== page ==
Robert Nkemdiche is a monster. The top recruit of the 2013 class is a strongside defensive end from Loganville, Georgia. According to Scout, the 6'4" 270 lbs. Nkemdiche has "uncommon strength and power" to go with "feet quick enough that he could be a viable running back prospect."
As such, Nkemdiche can literally handpick where he wants to play collegiate football. In March, for whatever reason, Nkemdiche verbally committed to Clemson over the likes of Alabama/LSU. I don't follow recruiting, but I'd have to imagine it was quite the coup for Clemson fans; however, it appears his commitment comes with strings attached.
According to the Atlanta Constitution-Journal, Nkemdiche's commitment to Clemson will be a "done deal" once Clemson offers his high school teammate, Ryan Carter, a 5'10" defensive back with offers from Ole Miss, Georgia State, Tulane, Arkansas State, and Southern Miss. Obviously, there appears to be a talent gap between the two based on the quality of offers alone. (No offense to Arkansas State and Georgia State.)
Normally, I'm against grandstanding in the recruiting process, and I'm always suspicious of any recruit who seems to be relishing in the limelight a little too much, but here, I applaud Robert Nkemdiche. It's about time these blue chip recruits start using the leverage created by their skill set against these millionaire coaches.
I can only imagine the praise which Dabo Swinney lavishly placed at the feet of Robert Nkemdiche when the defensive end visited Clemson in March. College coaches sweet talking recruits is almost as old as the sport itself, so I'm glad that a recruit has finally decided to see how much these sugarcoated words are actually worth.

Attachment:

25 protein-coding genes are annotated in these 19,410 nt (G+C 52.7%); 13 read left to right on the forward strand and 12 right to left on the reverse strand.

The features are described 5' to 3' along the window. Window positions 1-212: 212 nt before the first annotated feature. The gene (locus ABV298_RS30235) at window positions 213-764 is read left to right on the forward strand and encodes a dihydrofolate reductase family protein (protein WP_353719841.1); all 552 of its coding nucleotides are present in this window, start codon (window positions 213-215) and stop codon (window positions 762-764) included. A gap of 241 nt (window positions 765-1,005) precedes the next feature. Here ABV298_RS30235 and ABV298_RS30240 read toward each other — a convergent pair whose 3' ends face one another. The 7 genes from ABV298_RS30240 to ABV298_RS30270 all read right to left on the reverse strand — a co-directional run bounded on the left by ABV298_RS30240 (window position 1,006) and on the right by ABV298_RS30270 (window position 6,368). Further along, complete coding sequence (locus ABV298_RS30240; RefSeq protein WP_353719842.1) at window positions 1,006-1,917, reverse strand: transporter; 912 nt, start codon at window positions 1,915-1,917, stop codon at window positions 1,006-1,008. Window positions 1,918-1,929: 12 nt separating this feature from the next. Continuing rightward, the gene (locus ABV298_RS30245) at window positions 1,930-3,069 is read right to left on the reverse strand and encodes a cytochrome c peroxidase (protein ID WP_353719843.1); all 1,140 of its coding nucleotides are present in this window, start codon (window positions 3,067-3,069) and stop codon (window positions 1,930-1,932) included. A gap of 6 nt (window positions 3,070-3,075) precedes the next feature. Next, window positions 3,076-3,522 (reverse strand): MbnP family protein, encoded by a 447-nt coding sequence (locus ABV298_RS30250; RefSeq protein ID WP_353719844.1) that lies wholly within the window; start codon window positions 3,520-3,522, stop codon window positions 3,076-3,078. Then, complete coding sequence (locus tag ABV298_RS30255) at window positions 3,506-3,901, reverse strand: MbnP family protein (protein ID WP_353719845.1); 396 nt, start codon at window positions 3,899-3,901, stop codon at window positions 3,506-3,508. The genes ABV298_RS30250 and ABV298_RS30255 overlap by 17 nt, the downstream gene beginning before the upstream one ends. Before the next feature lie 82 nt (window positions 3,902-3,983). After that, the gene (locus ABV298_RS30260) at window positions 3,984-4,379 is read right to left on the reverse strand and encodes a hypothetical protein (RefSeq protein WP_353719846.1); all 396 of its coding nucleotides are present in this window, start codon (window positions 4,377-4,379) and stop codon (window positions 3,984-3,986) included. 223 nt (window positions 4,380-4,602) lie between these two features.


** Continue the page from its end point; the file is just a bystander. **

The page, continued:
Let's say, for the sake of argument, some major SEC player gets engulfed in some sort of Jim Tressel-esque scandal. (And if Tressel can be toppled, anybody can.) Then, let's say that southern prestigious program makes an offer to Dabo Swinney (whom in this hypothetical wins the ACC again and is in the mix for BCS Championship game inclusion). Does that school's AD even get to finish his sentence before Swinney accepts? I don't think he would.
College coaches' contracts aren't worth the paper they're printed on. Look at how Lane Kiffin stole off into the night at Tennessee. Look what Todd Graham did to Rice and Pitt. Not to say Dabo Swinney is of this ilk, but how many men out there would turn down a job offer with more money and more prestige than the one they currently have? (Answer: not many.)
Unlike the man he is committing to, Nkemdiche will actually be bound to the piece of paper he puts his name to on National Signing Day. If the coach who recruited him leaves, and Clemson were to hire a scrub to replace him, it's not like Nkemdiche can ride off into the night a la Kiffin. If he does, he is penalized a year of his eligibility. (And that assumes Clemson would release him from his scholarship.) I don't recall Kiffin having to sit out a year before he returned to coaching.
Nkemdiche's leverage will never be as high as it is now, so it's wise for him to use it before committing to a volatile program like Clemson. I can only imagine the sweet-nothings whispered into Nkemdiche's ears at Clemson, so if they truly do value him as much as they've pretended, offering somebody Nkemdiche calls a "brother" (with division one talent), shouldn't be that big of a deal.
I hope all other elite recruits pay attention to this. I'm sure stuff like this would make the likes of Nick Saban and Dabo Swinney groan, but I'm of the mind-set that that is a good thing for college football. For too long these coaches have ruled over their kids like a tinpot dictator over some shitty mid-eastern oligarchy. Hopefully this is a new way to tip the scales back in favor of the players; you know, the ones risking body and blood for our entertainment.